He has had some guys support him in the ODIs that’s why India have been so good. South Africa have missed Faf du Plessis in ODIs because he is very good in the middle overs and can play spin well. Quinton [de Kock] at the top and AB [de Villiers] in the first three games would have made a difference. It is a slightly depleted team but in saying that, the wins India managed to produce especially in the first three were very comprehensive.
I don’t know… [how to bowl at him]. It’s different surfaces and different states of the match. If I was playing, I would have done preparation to make sure I knew what I was going to try and do. But not having to play I don’t give it too much thought.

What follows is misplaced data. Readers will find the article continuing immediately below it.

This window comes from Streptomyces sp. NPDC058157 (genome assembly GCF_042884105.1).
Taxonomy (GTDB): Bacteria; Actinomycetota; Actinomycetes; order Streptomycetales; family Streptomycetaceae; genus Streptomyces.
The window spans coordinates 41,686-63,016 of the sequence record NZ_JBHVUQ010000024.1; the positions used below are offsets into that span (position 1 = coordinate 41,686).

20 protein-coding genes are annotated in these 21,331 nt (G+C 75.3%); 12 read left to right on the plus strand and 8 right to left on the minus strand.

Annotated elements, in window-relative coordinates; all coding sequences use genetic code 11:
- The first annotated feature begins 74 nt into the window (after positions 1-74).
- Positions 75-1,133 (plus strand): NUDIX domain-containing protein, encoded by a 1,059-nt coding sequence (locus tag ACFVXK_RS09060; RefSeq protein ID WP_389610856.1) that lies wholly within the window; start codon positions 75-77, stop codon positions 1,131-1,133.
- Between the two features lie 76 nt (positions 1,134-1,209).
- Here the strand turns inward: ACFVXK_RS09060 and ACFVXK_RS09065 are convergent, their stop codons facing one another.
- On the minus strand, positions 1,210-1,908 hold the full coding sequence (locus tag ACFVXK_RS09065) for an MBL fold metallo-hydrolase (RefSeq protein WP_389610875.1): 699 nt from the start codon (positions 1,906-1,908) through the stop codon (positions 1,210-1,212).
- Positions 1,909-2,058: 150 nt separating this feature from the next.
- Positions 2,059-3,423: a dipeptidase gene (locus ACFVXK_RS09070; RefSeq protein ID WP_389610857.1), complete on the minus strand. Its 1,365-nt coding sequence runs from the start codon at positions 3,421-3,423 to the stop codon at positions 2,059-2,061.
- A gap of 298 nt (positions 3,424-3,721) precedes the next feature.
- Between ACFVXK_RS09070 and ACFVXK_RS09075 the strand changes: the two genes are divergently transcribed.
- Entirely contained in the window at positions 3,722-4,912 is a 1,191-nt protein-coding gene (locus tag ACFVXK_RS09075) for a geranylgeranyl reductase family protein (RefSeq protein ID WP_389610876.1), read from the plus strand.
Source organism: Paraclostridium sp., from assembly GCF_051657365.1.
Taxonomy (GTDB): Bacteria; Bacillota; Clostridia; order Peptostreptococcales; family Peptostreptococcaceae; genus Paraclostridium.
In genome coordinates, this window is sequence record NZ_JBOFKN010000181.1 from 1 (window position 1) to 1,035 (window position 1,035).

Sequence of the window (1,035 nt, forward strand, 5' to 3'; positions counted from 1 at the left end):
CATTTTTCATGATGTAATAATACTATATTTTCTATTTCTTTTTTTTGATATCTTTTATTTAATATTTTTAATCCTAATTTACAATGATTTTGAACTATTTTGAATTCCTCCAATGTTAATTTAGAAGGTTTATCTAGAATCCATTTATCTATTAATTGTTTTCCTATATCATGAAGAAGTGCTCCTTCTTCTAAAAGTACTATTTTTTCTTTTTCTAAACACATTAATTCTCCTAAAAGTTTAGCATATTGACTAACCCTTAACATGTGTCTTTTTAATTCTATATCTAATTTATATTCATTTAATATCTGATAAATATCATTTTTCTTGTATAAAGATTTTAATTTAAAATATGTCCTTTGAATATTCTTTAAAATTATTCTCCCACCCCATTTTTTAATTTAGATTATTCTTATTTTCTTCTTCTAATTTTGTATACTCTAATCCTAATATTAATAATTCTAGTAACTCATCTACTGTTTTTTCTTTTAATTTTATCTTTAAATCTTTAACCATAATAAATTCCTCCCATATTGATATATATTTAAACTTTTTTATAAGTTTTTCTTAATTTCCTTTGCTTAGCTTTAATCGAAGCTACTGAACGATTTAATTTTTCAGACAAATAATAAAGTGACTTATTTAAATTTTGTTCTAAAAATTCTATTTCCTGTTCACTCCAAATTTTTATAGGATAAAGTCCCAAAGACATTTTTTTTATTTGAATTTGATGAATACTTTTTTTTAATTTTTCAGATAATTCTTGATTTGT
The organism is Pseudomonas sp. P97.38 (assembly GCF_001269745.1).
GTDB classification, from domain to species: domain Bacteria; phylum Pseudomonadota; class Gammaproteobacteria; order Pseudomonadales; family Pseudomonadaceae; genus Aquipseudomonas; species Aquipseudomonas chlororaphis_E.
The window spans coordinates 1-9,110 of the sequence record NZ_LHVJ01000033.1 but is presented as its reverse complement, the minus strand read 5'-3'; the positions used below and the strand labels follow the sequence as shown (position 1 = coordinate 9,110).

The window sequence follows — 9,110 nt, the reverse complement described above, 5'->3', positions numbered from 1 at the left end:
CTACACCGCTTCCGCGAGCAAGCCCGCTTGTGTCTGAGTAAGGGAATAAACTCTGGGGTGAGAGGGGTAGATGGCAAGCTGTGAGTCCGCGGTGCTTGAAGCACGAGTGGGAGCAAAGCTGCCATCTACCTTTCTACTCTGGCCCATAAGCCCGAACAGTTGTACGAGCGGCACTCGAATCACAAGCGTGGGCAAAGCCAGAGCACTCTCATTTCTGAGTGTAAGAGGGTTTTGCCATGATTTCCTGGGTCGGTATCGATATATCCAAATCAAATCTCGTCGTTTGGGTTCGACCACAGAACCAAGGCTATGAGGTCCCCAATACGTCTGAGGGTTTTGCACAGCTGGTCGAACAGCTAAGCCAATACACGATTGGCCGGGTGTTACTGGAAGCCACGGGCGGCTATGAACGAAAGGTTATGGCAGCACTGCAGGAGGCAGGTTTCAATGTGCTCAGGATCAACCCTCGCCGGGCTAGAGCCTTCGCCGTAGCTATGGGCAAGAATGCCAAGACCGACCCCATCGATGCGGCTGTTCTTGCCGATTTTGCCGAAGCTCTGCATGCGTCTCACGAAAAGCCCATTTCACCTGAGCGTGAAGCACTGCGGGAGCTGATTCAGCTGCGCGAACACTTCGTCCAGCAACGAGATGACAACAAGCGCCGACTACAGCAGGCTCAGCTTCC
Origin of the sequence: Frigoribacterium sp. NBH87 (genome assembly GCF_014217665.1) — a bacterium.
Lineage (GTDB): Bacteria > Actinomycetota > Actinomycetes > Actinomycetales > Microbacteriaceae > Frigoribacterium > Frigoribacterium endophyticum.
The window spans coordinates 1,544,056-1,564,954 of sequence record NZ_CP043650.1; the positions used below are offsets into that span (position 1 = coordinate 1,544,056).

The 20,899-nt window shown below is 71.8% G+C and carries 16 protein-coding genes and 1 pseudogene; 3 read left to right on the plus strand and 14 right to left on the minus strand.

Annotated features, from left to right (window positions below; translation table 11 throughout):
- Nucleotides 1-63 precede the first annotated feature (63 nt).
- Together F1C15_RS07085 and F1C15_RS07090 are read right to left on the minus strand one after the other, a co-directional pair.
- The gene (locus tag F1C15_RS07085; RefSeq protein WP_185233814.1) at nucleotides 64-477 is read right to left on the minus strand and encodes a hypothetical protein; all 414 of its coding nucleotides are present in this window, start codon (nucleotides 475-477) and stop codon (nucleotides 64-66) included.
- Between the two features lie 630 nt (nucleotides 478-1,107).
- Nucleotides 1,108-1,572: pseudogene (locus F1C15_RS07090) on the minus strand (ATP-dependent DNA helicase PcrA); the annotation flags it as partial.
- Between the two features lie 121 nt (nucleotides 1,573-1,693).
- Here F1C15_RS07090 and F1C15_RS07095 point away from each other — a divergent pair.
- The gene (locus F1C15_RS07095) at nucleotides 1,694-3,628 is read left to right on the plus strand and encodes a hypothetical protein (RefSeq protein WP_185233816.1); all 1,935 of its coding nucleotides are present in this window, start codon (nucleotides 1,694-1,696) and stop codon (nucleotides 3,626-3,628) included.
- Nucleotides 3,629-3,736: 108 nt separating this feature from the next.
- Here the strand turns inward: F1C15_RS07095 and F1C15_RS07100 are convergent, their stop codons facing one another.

On Jasprit Bumrah’s admission into Test cricket…
He has something different, doesn’t he? His action is different, he bowls wide from the crease, he is skiddier and rushed you a little bit. So if you are different, you can always be effective and you can channel it that way. I think he learnt as he went through the Test series about the lines that he could bowl and he learnt what he could do and couldn’t do. He was exposed to some nice surfaces and I spoke to him about where I asked him wouldn’t you like it if the rest of your Test career was played on surfaces like this. And he said definitely, so it’s going to be more of a challenge when he gets to India, he is going to learn to reverse it and different surfaces and different stages of the matches. It’s a learning curve but in the old days you almost learnt your trade before you got the opportunity. Nowadays kids, people like [Lungi] Ngidi, they are all learning on the job so, he has played only nine games before he got his Test cap and picked six wickets, so he is learning on the go. That’s where they are very good now and have been adaptable.